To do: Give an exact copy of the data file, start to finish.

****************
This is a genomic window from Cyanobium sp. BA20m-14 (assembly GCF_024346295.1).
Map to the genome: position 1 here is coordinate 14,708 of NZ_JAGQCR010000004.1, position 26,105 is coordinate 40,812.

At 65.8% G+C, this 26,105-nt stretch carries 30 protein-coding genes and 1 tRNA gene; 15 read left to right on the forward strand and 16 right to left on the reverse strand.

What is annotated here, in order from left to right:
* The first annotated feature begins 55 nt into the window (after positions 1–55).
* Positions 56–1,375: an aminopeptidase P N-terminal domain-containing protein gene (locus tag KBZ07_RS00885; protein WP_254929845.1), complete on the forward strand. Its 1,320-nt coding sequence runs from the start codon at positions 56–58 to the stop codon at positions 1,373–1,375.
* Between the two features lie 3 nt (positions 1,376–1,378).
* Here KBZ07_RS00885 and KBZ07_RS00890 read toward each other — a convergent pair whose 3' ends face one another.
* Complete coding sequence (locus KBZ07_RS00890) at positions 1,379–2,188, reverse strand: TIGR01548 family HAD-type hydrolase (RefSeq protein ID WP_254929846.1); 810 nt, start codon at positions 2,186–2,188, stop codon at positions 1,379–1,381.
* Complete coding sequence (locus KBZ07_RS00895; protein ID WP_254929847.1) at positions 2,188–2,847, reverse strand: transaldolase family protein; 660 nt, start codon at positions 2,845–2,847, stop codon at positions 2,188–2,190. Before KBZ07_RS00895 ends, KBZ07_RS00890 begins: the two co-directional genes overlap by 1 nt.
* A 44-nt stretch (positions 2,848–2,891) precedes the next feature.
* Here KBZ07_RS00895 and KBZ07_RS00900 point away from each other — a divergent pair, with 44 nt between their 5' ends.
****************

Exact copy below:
This is a genomic window from Cyanobium sp. BA20m-14 (assembly GCF_024346295.1).
Map to the genome: position 1 here is coordinate 14,708 of NZ_JAGQCR010000004.1, position 26,105 is coordinate 40,812.

At 65.8% G+C, this 26,105-nt stretch carries 30 protein-coding genes and 1 tRNA gene; 15 read left to right on the forward strand and 16 right to left on the reverse strand.

What is annotated here, in order from left to right:
* The first annotated feature begins 55 nt into the window (after positions 1–55).
* Positions 56–1,375: an aminopeptidase P N-terminal domain-containing protein gene (locus tag KBZ07_RS00885; protein WP_254929845.1), complete on the forward strand. Its 1,320-nt coding sequence runs from the start codon at positions 56–58 to the stop codon at positions 1,373–1,375.
* Between the two features lie 3 nt (positions 1,376–1,378).
* Here KBZ07_RS00885 and KBZ07_RS00890 read toward each other — a convergent pair whose 3' ends face one another.
* Complete coding sequence (locus KBZ07_RS00890) at positions 1,379–2,188, reverse strand: TIGR01548 family HAD-type hydrolase (RefSeq protein ID WP_254929846.1); 810 nt, start codon at positions 2,186–2,188, stop codon at positions 1,379–1,381.
* Complete coding sequence (locus KBZ07_RS00895; protein ID WP_254929847.1) at positions 2,188–2,847, reverse strand: transaldolase family protein; 660 nt, start codon at positions 2,845–2,847, stop codon at positions 2,188–2,190. Before KBZ07_RS00895 ends, KBZ07_RS00890 begins: the two co-directional genes overlap by 1 nt.
* A 44-nt stretch (positions 2,848–2,891) precedes the next feature.
* Here KBZ07_RS00895 and KBZ07_RS00900 point away from each other — a divergent pair, with 44 nt between their 5' ends.